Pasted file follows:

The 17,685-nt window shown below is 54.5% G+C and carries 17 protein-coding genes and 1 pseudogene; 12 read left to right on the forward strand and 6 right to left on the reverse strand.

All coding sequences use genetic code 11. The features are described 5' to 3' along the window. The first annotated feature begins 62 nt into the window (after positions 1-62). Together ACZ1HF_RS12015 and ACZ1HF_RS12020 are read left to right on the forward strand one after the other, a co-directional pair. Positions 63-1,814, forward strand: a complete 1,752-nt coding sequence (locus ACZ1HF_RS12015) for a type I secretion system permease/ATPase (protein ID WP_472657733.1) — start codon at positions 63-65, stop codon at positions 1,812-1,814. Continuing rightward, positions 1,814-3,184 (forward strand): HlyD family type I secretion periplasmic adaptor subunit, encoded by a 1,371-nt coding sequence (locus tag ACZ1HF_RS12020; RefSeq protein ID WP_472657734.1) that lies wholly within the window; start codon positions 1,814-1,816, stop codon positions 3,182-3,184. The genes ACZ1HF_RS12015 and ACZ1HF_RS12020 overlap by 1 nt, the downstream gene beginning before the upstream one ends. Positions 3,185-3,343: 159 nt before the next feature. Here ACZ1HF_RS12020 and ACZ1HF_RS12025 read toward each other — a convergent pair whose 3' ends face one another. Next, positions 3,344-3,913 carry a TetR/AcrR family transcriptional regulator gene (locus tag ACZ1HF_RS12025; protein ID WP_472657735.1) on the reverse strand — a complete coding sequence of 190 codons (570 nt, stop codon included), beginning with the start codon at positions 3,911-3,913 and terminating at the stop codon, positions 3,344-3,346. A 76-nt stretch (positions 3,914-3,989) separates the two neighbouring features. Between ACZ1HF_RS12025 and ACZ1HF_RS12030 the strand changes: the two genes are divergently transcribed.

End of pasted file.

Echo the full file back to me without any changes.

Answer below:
The 17,685-nt window shown below is 54.5% G+C and carries 17 protein-coding genes and 1 pseudogene; 12 read left to right on the forward strand and 6 right to left on the reverse strand.

All coding sequences use genetic code 11. The features are described 5' to 3' along the window. The first annotated feature begins 62 nt into the window (after positions 1-62). Together ACZ1HF_RS12015 and ACZ1HF_RS12020 are read left to right on the forward strand one after the other, a co-directional pair. Positions 63-1,814, forward strand: a complete 1,752-nt coding sequence (locus ACZ1HF_RS12015) for a type I secretion system permease/ATPase (protein ID WP_472657733.1) — start codon at positions 63-65, stop codon at positions 1,812-1,814. Continuing rightward, positions 1,814-3,184 (forward strand): HlyD family type I secretion periplasmic adaptor subunit, encoded by a 1,371-nt coding sequence (locus tag ACZ1HF_RS12020; RefSeq protein ID WP_472657734.1) that lies wholly within the window; start codon positions 1,814-1,816, stop codon positions 3,182-3,184. The genes ACZ1HF_RS12015 and ACZ1HF_RS12020 overlap by 1 nt, the downstream gene beginning before the upstream one ends. Positions 3,185-3,343: 159 nt before the next feature. Here ACZ1HF_RS12020 and ACZ1HF_RS12025 read toward each other — a convergent pair whose 3' ends face one another. Next, positions 3,344-3,913 carry a TetR/AcrR family transcriptional regulator gene (locus tag ACZ1HF_RS12025; protein ID WP_472657735.1) on the reverse strand — a complete coding sequence of 190 codons (570 nt, stop codon included), beginning with the start codon at positions 3,911-3,913 and terminating at the stop codon, positions 3,344-3,346. A 76-nt stretch (positions 3,914-3,989) separates the two neighbouring features. Between ACZ1HF_RS12025 and ACZ1HF_RS12030 the strand changes: the two genes are divergently transcribed.